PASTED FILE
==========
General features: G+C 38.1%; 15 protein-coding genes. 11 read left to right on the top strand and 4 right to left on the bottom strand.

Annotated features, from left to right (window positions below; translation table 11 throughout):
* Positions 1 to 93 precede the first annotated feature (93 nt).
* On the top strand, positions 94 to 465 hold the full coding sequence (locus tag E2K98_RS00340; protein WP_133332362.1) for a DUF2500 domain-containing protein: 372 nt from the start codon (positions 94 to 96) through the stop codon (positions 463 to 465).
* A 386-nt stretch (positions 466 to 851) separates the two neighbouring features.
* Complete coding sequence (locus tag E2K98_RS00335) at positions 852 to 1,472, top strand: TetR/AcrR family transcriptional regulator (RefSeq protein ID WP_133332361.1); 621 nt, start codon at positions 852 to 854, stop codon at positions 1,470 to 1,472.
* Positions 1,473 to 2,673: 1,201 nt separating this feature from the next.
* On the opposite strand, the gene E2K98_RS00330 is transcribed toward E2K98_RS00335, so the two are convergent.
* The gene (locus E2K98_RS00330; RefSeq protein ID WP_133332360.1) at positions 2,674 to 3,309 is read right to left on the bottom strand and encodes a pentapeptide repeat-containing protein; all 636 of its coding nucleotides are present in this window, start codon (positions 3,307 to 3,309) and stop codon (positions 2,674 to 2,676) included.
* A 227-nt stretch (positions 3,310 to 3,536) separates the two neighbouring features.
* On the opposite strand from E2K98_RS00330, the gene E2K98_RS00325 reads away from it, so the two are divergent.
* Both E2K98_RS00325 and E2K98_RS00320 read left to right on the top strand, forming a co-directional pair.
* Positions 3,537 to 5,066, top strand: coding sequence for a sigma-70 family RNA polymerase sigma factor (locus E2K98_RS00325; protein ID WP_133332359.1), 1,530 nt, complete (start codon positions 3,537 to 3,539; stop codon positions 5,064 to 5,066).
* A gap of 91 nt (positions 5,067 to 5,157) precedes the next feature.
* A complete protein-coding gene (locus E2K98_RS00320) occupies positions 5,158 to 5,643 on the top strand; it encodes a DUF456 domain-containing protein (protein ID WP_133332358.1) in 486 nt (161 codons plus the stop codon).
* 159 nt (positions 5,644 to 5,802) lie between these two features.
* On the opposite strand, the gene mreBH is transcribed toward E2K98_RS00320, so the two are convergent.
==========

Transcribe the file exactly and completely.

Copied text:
General features: G+C 38.1%; 15 protein-coding genes. 11 read left to right on the top strand and 4 right to left on the bottom strand.

Annotated features, from left to right (window positions below; translation table 11 throughout):
* Positions 1 to 93 precede the first annotated feature (93 nt).
* On the top strand, positions 94 to 465 hold the full coding sequence (locus tag E2K98_RS00340; protein WP_133332362.1) for a DUF2500 domain-containing protein: 372 nt from the start codon (positions 94 to 96) through the stop codon (positions 463 to 465).
* A 386-nt stretch (positions 466 to 851) separates the two neighbouring features.
* Complete coding sequence (locus tag E2K98_RS00335) at positions 852 to 1,472, top strand: TetR/AcrR family transcriptional regulator (RefSeq protein ID WP_133332361.1); 621 nt, start codon at positions 852 to 854, stop codon at positions 1,470 to 1,472.
* Positions 1,473 to 2,673: 1,201 nt separating this feature from the next.
* On the opposite strand, the gene E2K98_RS00330 is transcribed toward E2K98_RS00335, so the two are convergent.
* The gene (locus E2K98_RS00330; RefSeq protein ID WP_133332360.1) at positions 2,674 to 3,309 is read right to left on the bottom strand and encodes a pentapeptide repeat-containing protein; all 636 of its coding nucleotides are present in this window, start codon (positions 3,307 to 3,309) and stop codon (positions 2,674 to 2,676) included.
* A 227-nt stretch (positions 3,310 to 3,536) separates the two neighbouring features.
* On the opposite strand from E2K98_RS00330, the gene E2K98_RS00325 reads away from it, so the two are divergent.
* Both E2K98_RS00325 and E2K98_RS00320 read left to right on the top strand, forming a co-directional pair.
* Positions 3,537 to 5,066, top strand: coding sequence for a sigma-70 family RNA polymerase sigma factor (locus E2K98_RS00325; protein ID WP_133332359.1), 1,530 nt, complete (start codon positions 3,537 to 3,539; stop codon positions 5,064 to 5,066).
* A gap of 91 nt (positions 5,067 to 5,157) precedes the next feature.
* A complete protein-coding gene (locus E2K98_RS00320) occupies positions 5,158 to 5,643 on the top strand; it encodes a DUF456 domain-containing protein (protein ID WP_133332358.1) in 486 nt (161 codons plus the stop codon).
* 159 nt (positions 5,644 to 5,802) lie between these two features.
* On the opposite strand, the gene mreBH is transcribed toward E2K98_RS00320, so the two are convergent.